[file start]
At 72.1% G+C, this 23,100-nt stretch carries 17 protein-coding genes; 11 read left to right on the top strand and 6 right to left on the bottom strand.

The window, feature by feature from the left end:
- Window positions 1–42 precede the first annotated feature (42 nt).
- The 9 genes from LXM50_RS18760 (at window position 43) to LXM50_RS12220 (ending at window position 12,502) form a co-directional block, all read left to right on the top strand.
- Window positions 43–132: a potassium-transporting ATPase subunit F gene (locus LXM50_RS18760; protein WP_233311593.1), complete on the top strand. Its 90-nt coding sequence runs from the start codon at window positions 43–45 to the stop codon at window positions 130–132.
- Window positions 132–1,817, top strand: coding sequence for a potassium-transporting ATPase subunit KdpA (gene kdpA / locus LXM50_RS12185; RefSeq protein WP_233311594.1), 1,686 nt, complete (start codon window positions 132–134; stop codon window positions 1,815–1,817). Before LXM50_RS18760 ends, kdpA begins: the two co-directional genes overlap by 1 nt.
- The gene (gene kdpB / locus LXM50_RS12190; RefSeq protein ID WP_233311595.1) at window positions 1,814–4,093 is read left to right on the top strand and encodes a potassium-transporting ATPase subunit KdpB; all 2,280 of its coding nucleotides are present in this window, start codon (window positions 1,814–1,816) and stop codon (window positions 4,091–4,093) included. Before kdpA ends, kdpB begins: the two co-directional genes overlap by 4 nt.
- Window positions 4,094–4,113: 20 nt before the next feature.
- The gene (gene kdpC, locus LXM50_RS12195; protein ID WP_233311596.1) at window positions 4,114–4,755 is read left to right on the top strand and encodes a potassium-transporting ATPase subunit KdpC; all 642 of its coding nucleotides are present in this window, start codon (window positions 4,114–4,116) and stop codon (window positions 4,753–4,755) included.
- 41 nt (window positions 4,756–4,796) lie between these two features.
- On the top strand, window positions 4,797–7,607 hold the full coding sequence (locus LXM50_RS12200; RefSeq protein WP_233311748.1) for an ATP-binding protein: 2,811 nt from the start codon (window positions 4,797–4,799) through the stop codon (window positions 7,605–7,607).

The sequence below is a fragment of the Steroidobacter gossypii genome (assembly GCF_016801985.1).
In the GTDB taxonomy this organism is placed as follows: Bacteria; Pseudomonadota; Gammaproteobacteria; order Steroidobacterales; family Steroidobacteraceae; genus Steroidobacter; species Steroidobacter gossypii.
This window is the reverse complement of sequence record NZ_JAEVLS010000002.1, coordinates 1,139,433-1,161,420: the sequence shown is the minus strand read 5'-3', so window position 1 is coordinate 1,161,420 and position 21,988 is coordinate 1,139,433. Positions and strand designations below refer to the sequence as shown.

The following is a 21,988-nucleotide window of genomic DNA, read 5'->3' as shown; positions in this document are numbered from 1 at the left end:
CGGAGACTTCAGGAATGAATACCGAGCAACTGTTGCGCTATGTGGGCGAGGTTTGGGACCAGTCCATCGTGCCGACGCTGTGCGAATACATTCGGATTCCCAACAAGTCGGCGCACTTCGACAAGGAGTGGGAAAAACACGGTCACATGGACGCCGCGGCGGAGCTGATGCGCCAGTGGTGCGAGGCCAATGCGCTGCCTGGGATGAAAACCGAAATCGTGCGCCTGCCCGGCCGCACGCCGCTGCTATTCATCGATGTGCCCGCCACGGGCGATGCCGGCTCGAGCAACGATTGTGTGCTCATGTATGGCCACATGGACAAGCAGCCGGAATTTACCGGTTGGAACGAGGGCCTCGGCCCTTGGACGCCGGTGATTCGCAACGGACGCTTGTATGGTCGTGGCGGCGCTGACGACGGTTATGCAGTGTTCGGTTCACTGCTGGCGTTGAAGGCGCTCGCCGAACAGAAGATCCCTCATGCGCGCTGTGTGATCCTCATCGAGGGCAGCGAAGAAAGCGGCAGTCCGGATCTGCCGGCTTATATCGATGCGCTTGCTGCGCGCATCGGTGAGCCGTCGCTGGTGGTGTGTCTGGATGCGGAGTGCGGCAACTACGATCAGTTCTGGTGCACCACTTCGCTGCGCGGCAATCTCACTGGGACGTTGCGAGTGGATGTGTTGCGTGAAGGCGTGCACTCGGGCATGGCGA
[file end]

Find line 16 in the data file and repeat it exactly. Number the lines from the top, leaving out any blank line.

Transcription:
CGGAGACTTCAGGAATGAATACCGAGCAACTGTTGCGCTATGTGGGCGAGGTTTGGGACCAGTCCATCGTGCCGACGCTGTGCGAATACATTCGGATTCCCAACAAGTCGGCGCACTTCGACAAGGAGTGGGAAAAACACGGTCACATGGACGCCGCGGCGGAGCTGATGCGCCAGTGGTGCGAGGCCAATGCGCTGCCTGGGATGAAAACCGAAATCGTGCGCCTGCCCGGCCGCACGCCGCTGCTATTCATCGATGTGCCCGCCACGGGCGATGCCGGCTCGAGCAACGATTGTGTGCTCATGTATGGCCACATGGACAAGCAGCCGGAATTTACCGGTTGGAACGAGGGCCTCGGCCCTTGGACGCCGGTGATTCGCAACGGACGCTTGTATGGTCGTGGCGGCGCTGACGACGGTTATGCAGTGTTCGGTTCACTGCTGGCGTTGAAGGCGCTCGCCGAACAGAAGATCCCTCATGCGCGCTGTGTGATCCTCATCGAGGGCAGCGAAGAAAGCGGCAGTCCGGATCTGCCGGCTTATATCGATGCGCTTGCTGCGCGCATCGGTGAGCCGTCGCTGGTGGTGTGTCTGGATGCGGAGTGCGGCAACTACGATCAGTTCTGGTGCACCACTTCGCTGCGCGGCAATCTCACTGGGACGTTGCGAGTGGATGTGTTGCGTGAAGGCGTGCACTCGGGCATGGCGA